Tony (tectactoe)’s review published on Letterboxd:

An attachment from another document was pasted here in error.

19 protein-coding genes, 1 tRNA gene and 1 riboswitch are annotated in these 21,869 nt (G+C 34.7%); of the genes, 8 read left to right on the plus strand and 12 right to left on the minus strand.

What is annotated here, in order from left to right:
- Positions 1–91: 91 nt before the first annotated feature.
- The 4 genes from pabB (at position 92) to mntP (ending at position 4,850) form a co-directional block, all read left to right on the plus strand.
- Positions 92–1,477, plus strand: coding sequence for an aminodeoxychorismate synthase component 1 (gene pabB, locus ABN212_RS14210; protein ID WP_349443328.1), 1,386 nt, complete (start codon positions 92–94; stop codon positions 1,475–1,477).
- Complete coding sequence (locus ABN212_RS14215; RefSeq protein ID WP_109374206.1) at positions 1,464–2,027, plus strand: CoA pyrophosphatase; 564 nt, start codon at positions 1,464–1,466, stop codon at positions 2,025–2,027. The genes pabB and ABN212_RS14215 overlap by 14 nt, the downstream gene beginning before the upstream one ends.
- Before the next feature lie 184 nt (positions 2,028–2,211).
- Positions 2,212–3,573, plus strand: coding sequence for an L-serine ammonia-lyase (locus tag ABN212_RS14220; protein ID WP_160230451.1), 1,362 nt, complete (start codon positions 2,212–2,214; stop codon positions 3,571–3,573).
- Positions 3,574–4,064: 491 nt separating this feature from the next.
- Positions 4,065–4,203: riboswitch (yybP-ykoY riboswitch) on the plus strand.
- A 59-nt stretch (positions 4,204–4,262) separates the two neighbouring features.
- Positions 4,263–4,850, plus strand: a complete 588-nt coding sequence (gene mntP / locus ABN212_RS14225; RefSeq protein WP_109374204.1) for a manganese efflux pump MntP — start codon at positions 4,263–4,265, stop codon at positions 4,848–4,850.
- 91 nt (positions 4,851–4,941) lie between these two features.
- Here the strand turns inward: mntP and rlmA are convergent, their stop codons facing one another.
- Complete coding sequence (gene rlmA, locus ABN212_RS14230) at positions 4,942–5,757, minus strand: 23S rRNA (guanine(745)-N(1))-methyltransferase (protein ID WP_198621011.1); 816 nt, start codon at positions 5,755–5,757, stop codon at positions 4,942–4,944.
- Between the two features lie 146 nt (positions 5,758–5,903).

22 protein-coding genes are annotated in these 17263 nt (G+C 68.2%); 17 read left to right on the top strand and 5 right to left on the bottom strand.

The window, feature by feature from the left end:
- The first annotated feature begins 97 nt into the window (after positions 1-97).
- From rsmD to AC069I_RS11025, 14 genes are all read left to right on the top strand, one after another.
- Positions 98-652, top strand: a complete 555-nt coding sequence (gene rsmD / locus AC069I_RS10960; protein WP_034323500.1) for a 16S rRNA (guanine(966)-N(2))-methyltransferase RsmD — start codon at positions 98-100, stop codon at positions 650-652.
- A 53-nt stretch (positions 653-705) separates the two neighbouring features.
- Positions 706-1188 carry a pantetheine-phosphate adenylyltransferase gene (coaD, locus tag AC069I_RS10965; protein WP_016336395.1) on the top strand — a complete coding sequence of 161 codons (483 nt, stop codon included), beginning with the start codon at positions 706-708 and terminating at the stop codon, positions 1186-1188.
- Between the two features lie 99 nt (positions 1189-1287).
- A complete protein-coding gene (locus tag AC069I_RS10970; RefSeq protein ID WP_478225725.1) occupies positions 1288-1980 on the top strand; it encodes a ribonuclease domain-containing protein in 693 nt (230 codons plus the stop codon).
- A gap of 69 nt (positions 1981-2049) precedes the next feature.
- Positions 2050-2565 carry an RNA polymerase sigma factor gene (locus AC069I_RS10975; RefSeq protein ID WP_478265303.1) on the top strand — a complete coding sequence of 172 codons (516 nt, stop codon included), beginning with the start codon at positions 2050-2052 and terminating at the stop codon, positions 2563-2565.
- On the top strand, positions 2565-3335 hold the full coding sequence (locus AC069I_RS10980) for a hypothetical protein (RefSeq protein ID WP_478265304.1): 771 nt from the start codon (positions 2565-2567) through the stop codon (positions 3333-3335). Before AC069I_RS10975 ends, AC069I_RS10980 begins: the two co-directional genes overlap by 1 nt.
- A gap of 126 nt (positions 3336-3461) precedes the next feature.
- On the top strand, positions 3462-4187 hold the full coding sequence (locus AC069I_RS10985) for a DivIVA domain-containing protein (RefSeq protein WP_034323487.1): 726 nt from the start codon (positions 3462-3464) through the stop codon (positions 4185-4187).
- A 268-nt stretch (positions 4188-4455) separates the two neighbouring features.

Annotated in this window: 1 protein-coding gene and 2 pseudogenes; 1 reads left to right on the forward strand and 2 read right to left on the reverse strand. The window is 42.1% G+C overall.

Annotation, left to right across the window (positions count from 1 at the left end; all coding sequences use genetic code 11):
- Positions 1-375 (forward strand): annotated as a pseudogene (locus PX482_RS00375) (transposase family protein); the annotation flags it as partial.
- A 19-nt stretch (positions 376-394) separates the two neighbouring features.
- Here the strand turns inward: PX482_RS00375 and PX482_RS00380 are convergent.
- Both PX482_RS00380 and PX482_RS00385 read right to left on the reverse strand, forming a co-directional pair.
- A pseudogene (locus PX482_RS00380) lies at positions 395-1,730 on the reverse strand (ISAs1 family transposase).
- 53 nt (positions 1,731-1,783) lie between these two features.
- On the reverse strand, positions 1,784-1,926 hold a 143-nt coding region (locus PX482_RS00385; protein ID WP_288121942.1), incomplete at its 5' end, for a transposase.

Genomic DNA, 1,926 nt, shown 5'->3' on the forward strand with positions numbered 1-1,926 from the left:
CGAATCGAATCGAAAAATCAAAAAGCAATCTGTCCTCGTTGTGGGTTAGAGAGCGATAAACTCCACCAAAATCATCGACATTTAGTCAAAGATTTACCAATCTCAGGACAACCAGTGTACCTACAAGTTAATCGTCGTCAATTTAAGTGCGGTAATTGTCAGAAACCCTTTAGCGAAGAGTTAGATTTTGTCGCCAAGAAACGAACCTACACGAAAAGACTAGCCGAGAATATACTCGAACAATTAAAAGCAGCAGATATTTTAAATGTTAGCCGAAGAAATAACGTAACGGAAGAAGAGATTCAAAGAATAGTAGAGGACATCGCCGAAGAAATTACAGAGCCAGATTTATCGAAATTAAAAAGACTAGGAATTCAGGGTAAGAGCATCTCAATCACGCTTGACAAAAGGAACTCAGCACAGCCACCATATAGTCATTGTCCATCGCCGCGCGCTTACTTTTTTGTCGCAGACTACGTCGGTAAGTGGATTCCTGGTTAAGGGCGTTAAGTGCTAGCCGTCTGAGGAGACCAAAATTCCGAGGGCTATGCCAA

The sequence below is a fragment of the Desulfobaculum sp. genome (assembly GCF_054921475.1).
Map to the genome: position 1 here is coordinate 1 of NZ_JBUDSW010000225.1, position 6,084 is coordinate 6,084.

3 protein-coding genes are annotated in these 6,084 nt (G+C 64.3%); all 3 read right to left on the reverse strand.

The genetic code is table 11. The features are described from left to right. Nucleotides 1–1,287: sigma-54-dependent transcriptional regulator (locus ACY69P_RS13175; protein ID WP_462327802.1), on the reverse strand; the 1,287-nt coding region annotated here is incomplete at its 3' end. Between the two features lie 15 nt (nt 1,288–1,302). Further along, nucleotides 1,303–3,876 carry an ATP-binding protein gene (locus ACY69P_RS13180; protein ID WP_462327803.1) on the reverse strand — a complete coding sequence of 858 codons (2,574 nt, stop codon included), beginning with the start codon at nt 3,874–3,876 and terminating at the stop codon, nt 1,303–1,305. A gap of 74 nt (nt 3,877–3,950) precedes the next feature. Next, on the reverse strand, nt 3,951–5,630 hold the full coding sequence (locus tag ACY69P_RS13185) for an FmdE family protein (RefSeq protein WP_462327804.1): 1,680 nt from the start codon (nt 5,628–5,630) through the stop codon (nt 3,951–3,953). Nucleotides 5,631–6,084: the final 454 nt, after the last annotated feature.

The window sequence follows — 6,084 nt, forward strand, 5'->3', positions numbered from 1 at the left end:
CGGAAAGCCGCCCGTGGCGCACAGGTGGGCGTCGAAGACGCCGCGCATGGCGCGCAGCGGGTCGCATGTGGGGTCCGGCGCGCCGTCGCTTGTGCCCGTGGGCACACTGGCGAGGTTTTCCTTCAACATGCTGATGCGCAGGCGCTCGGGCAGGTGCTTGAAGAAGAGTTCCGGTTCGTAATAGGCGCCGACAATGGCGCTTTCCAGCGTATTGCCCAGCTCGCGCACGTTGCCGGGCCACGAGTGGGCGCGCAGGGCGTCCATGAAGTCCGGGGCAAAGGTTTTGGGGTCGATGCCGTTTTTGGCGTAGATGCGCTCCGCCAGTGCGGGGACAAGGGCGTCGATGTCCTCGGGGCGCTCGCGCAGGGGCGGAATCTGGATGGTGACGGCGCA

The main question being asked here: do your conscious "wants" align with your true subconscious desires? It's simple to understand but impossible to answer. E.g. a man can say aloud that he wants nothing more than for his brother to be cured of some disease, but what if his deepest desire is actually insurmountable wealth? STALKER is a film that ponders if what we wish for is actually what we want. And would our wishes, thoughts, and desires be different in front of an audience who should judge us vs. complete solitude with no repercussions? Meditative by nature, STALKER is in no hurry to arrive at any answers, but is beautifully formed in its plodding journey. The gold-filtered depictions of the outer-edges of life are breathtaking (as are the purposely downtrodden set pieces) and formally compliment scenes within the Zone; rich in both color and life, Tarkovsky has a way of framing unspeakable beauty from things as banal as mounds of sand or a waterlogged underground tunnel. The Stalker is a man of faith, the Professor a man of science, and the Writer a man of the arts. Their personal wants, needs, and desires within the Zone and the Room are spectrum-spanning on the surface, but all carry the same basic twist of hesitation underneath—do we, as humans, really want to know what we want? Or would we rather spout off more noble and selfless desires in an effort to fool others (and our own selves) that we're fundamentally "good" people? And at the end of the day, is it wrong to want something that's not entirely altruistic? STALKER wears me down with about one or two too many pointed philosophical monologues (worst offender being the wife who's actually looking directly into the camera as she speaks to, presumably, the audience) and, in their absence, could have easily been an 80+ film for me. And it might be, with future revisits, who knows. But watching these men desperately follow a nonlinear path led by metal nuts, bandages, and a mysterious man they've never met, solely based on things they've heard, fueled by potential fulfillment of their own egocentric aspirations, is far more expressive than hearing someone ramble on about existentialism.